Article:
“Drillbit Taylor” is a worthless comedy that hates its characters and insults its audience.
Let’s start with the “insults its audience” part: It’s designed to take your money and waste your time, nothing more. It’d be wrong to describe it as “misguided,” since that would suggest that it wants to entertain you in the first place.
Who’d pay to see this? Actually, lots of people went to see it when it opened in theaters last year. Maybe they were asking for it – it’s not a good sign when the ads say “You get what you pay for.”
There’s something else in the ads, though. Something crafty and exploitive. It could be the line about it being made by “the guys that brought you ‘Knocked Up’ and ‘Superbad,’” which suggests that it’s just as good. Yes, “Knocked Up” actor Seth Rogen – who doesn’t appear in this movie, by the way – participated in this mess (he co-wrote it), but so what if he did? This isn’t his style. Rogen also wrote “Superbad” with Evan Goldberg – it’s one of the best pictures of last year.
Rent that instead.
Anyway, Owen Wilson plays Drillbit Taylor, a beggar who manipulates strangers for easy money. He’s dirty, dishonest, shallow and wicked – he lies about being a war hero to seduce money out of everybody in town. (He served one day and went AWOL.) He’ll do anything for money, like hustle tourists for spare change. When he’s with his friends, he talks about his desperate get-rich-quick schemes, like winning the lottery and running off to Canada.
He strikes the mother lode when he goes online (on a stranger’s laptop) and reads about three kids named Wade (Nate Hartley), Ryan (Troy Gentile) and Emmit (David Dorfman). They’re worried about being picked on in school by a couple of bullies named Filkins (Alex Frost) and Ronnie (Josh Peck), and they need help fighting back. Drillbit agrees to work with them – he charges $387 a week. He cons them with a fictional résumé: “As a bodyguard, I protected three vice presidents, Bobby Brown and Sylvester Stallone. Not quite as tough as he looks.” They hire him in a second. Foolishly.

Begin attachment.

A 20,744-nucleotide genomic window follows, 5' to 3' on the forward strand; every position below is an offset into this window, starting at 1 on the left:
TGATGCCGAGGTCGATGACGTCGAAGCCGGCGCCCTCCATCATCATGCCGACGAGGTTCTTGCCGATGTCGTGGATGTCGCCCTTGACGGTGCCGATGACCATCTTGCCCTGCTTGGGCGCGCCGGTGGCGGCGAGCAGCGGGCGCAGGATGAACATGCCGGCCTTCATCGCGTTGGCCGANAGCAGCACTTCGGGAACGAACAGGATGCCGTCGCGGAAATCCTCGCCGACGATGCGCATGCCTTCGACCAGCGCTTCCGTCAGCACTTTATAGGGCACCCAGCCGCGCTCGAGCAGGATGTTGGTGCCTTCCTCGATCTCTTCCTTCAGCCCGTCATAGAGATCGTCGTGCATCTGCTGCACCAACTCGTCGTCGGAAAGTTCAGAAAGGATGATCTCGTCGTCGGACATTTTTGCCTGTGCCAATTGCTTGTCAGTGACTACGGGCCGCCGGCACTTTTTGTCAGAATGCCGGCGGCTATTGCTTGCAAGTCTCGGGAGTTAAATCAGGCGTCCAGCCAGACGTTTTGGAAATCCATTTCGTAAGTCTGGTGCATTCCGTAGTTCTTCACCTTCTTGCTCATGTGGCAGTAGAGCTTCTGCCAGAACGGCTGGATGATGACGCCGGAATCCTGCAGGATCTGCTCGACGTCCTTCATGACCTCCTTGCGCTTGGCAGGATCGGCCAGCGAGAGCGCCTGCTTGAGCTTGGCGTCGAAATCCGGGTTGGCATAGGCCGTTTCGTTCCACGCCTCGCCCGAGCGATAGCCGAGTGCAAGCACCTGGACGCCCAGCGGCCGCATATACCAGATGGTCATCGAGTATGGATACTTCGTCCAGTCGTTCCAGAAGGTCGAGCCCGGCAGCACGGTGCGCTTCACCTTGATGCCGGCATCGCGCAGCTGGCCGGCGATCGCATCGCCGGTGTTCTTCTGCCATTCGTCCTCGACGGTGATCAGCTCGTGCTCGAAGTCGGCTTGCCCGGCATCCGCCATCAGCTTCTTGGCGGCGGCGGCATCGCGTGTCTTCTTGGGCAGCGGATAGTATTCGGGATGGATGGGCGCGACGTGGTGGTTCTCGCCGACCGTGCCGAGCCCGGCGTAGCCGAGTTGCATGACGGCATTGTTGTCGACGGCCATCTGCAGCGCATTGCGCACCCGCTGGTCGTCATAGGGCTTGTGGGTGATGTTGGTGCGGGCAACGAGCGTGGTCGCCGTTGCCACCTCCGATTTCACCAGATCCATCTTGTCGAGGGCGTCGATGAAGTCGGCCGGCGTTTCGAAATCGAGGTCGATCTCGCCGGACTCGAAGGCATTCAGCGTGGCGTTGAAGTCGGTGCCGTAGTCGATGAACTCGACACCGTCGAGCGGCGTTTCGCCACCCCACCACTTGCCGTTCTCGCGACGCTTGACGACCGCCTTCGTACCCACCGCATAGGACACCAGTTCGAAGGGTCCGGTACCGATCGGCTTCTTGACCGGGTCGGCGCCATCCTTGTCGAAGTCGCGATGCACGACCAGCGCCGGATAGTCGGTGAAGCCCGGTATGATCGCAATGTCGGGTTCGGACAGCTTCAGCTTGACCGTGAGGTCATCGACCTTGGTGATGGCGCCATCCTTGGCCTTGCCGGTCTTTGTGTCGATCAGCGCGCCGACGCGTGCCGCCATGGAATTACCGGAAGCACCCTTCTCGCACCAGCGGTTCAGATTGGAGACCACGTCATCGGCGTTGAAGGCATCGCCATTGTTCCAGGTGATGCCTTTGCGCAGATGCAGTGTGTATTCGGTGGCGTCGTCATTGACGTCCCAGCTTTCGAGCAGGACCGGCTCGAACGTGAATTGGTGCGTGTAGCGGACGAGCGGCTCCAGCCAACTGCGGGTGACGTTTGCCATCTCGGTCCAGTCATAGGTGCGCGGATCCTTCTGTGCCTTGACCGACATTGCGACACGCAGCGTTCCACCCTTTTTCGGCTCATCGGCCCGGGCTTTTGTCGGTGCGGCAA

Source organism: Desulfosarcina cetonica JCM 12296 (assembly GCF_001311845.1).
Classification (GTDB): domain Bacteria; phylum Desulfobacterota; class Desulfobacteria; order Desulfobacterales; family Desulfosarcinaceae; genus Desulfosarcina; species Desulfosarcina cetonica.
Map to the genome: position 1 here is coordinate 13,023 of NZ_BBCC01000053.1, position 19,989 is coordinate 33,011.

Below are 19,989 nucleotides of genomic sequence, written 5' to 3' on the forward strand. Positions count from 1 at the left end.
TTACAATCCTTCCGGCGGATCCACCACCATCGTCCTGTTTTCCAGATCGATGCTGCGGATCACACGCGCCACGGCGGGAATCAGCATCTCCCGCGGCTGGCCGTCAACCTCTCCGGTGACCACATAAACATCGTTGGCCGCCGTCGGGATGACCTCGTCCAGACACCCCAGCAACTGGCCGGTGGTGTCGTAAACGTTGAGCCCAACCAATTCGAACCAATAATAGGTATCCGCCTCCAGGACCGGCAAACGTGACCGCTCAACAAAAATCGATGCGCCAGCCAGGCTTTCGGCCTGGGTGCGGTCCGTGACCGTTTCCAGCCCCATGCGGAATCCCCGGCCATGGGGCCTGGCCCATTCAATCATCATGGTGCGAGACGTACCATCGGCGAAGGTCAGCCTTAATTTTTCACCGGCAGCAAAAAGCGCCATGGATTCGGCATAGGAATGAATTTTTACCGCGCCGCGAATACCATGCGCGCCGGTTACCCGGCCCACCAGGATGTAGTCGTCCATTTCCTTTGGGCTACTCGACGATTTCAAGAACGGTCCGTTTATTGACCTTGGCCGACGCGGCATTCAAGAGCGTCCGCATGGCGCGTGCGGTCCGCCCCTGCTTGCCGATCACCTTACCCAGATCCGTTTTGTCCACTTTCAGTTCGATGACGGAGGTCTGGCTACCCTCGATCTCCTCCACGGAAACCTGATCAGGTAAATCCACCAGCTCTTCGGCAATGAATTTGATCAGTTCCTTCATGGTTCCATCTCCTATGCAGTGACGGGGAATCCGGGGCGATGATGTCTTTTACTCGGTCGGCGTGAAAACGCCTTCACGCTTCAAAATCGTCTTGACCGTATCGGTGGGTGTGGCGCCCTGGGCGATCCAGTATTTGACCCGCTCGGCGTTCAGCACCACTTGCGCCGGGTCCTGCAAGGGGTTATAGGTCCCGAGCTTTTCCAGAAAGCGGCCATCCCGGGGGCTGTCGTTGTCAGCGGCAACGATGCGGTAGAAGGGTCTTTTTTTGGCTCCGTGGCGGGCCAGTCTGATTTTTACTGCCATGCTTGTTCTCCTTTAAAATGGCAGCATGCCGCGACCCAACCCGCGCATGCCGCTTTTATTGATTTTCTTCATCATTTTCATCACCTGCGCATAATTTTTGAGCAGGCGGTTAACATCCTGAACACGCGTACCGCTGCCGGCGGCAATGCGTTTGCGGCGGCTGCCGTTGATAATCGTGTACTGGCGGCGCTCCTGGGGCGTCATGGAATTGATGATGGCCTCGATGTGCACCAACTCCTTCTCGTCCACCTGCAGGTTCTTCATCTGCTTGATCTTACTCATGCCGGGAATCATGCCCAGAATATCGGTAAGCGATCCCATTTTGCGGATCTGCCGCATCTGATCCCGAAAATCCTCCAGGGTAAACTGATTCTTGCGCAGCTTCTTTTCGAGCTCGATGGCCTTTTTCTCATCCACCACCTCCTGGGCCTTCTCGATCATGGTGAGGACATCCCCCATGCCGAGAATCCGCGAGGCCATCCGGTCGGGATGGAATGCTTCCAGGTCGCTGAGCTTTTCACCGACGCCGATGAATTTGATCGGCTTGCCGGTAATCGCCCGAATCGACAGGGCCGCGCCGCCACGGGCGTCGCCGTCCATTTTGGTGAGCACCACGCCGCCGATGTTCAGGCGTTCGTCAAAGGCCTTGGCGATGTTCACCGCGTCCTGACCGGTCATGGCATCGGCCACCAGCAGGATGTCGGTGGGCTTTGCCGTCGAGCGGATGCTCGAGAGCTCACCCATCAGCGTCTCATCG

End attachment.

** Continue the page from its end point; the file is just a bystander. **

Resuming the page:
What we’ve got here is a good actor victimized by a bad story. Wilson smiles gamely throughout the movie, all while drowning in a river of stupidity and unpleasantness. You suspect that he hates this movie more than we do, especially with this kind of dialogue:
“What’s the Army always say? ‘Have It Your Way,’” Drillbit says.
“I think that’s Burger King,” responds Wade.
Worst of all, he’s not the only one. Celebrities like Lisa Lampanelli, Chuck Liddell and Cedric Yarbrough chime in with unrewarding cameos. (Lampanelli plays Ronnie’s mom, Liddell plays a bodyguard, Yarbrough plays a beggar.) Having a cast like that, it makes you wonder if “Drillbit Taylor” passes what’s known as the Gene Siskel Test.
Siskel once asked: “Is the movie that I am watching as interesting as a documentary of the same actors having lunch together?”